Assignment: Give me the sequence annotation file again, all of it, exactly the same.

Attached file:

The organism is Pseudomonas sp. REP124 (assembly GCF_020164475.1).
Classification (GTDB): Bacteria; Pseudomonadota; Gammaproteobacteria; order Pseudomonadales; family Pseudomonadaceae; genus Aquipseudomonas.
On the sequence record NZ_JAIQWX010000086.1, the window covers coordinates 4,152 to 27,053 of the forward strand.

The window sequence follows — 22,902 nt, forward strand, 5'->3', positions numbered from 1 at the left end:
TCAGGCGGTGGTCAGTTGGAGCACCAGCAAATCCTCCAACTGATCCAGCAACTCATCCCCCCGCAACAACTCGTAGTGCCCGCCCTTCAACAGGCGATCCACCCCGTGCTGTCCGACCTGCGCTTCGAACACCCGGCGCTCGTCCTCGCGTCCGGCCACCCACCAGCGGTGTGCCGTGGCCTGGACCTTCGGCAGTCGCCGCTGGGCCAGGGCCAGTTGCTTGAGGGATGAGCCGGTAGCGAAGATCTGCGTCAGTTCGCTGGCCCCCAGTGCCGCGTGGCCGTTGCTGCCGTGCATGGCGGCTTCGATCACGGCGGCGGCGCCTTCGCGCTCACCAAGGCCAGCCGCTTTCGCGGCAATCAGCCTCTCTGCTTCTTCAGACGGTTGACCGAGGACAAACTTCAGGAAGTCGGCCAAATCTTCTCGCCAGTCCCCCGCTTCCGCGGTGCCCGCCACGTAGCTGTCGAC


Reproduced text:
The organism is Pseudomonas sp. REP124 (assembly GCF_020164475.1).
Classification (GTDB): Bacteria; Pseudomonadota; Gammaproteobacteria; order Pseudomonadales; family Pseudomonadaceae; genus Aquipseudomonas.
On the sequence record NZ_JAIQWX010000086.1, the window covers coordinates 4,152 to 27,053 of the forward strand.

The window sequence follows — 22,902 nt, forward strand, 5'->3', positions numbered from 1 at the left end:
TCAGGCGGTGGTCAGTTGGAGCACCAGCAAATCCTCCAACTGATCCAGCAACTCATCCCCCCGCAACAACTCGTAGTGCCCGCCCTTCAACAGGCGATCCACCCCGTGCTGTCCGACCTGCGCTTCGAACACCCGGCGCTCGTCCTCGCGTCCGGCCACCCACCAGCGGTGTGCCGTGGCCTGGACCTTCGGCAGTCGCCGCTGGGCCAGGGCCAGTTGCTTGAGGGATGAGCCGGTAGCGAAGATCTGCGTCAGTTCGCTGGCCCCCAGTGCCGCGTGGCCGTTGCTGCCGTGCATGGCGGCTTCGATCACGGCGGCGGCGCCTTCGCGCTCACCAAGGCCAGCCGCTTTCGCGGCAATCAGCCTCTCTGCTTCTTCAGACGGTTGACCGAGGACAAACTTCAGGAAGTCGGCCAAATCTTCTCGCCAGTCCCCCGCTTCCGCGGTGCCCGCCACGTAGCTGTCGAC